Capitalizing on this triumph of “Simple” logic, Simple Creek went further, to pioneer the sport of Craftless Paddling™. Rather than going without the paddle, Simple Creek advocated going without the boat. They won many local adherents, touting the various positives. Perhaps the top of the list was that the purchase of a good quality kayak or canoe is the single most expensive element of the traditional hobby. So if one can dispense with the need of purchasing a boat, one has a great deal more resources for other quality equipment. One can obtain a truly first-rate paddle. And then there were the undeniable fitness aspects - certainly compared to sitting in a canoe and drifting. Paddling without a hull to ease your progress was much more anaerobically demanding and aerobically strenuous. Thirdly, for a lot of paddlers, driving/transporting equipment to some remote put-in spot is a difficult complication to their pursuing the sport, compounded by having to make arrangements for placing vehicles at the take-out. Driving is the necessary evil infecting almost all paddle sports, including paddleless paddle sports. It was only with the innovation of Craftless Paddling™ that this time-consuming complication was overcome. Really, Craftless Paddling™ could be done in a swimming pool, duck pond or (for urban dwellers) a largish fountain. There was no need to be driving all over the place and getting lost.

I spent some time with the Simple Creek Sports proprietor, Maxcy Gregg Merrimack Bragg, who stepped into the Murk Point Reservoir to show me how it was done. I’ve since come to realize that there was a great deal of sophistication to his paddling technique -- a lot of it suitable for Class II rapids and even waterfalls of manageable drops. While his store sold sophisticated footwear designed specifically for the sport, Maxcy admitted that good-quality hiking boots could be substituted, with holes cut into them. Generously, he admitted that in Simple Creek and the Murk Bend Reservoir, “the biggest problem is them Medicine Leeches,” but these were pulled off easily at the end of each session. Maxcy pointed out also that your lunch, binoculars, camera, throw line, first aid kit, bailing bucket, extra clothes and rain gear – “all that stuff can stay in a duffel on shore.” “And they ain’t no problem keeping an eye on it neither”, Maxcy said. From Maxcy’s point of view the sport was all pluses and no minuses.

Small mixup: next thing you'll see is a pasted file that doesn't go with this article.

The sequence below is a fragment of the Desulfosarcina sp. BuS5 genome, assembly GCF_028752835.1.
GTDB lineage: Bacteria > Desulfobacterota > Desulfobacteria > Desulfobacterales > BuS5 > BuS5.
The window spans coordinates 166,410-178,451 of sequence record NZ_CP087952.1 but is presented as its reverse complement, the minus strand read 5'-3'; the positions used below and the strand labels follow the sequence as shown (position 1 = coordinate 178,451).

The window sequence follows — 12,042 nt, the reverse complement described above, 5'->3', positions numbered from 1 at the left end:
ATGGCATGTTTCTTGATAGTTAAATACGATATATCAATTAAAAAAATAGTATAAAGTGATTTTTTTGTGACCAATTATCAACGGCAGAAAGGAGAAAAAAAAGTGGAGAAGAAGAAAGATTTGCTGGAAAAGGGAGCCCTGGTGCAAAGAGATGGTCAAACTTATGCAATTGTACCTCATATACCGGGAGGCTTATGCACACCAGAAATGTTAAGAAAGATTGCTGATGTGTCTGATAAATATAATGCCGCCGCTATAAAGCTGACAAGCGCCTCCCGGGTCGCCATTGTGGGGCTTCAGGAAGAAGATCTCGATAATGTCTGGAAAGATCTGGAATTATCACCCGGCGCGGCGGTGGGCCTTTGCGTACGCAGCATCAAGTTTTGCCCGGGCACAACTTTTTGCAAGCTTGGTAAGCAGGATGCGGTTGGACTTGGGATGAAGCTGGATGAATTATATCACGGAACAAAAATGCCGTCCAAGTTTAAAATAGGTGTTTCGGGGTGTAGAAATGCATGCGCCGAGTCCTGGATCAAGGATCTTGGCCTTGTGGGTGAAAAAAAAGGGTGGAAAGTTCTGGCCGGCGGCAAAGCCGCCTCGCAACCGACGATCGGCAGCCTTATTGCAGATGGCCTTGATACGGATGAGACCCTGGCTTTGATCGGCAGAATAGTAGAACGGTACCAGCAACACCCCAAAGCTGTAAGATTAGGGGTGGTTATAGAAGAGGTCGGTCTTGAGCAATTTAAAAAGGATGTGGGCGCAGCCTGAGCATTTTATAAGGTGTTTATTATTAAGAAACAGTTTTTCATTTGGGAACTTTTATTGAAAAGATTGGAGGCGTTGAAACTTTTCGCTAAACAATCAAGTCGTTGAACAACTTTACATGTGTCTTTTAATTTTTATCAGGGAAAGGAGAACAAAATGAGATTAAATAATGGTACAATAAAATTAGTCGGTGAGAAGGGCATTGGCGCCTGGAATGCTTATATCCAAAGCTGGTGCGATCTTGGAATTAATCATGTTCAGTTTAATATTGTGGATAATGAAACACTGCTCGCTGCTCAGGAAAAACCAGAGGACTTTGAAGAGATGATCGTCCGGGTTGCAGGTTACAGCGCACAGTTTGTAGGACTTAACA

I thought I had something and contacted my editor, but no matter how I explained it, he only responded that “he had principles”. In an effort to get back my travel costs I submitted the story anyway and he ended up running parts of it. That was the only national coverage that Maxcy Gregg or “Craftless Paddling™” ever got. I got a nice letter from Maxcy afterwards and also another recently - nearly fifteen years later. He wanted me to back him up in depositions for some lawsuits to get some royalties. The sport never caught on as much as he had hoped, but he felt that the much the very same thing, essentially, had gained widespread adoption in physical therapy for elderly persons, and to a lesser extent, in spas for the super wealthy. I called him and expressed some skepticism that these instances were an outgrowth of his Simple Creek evangelism, or my article. Before he bangingly hung up on me, Maxcy said, “Well we been doing it down here for more’n twenty years, and I’m sure that Simple Creek is what started it. Respect is due! The sport will rise again!  I’ll tell you Sir - I’ll never give up!” I should note here that Maxcy had something of a temper to go with his doggedness of purpose. Hence the use of the trademark symbols above, as he requested.

The author, David Portz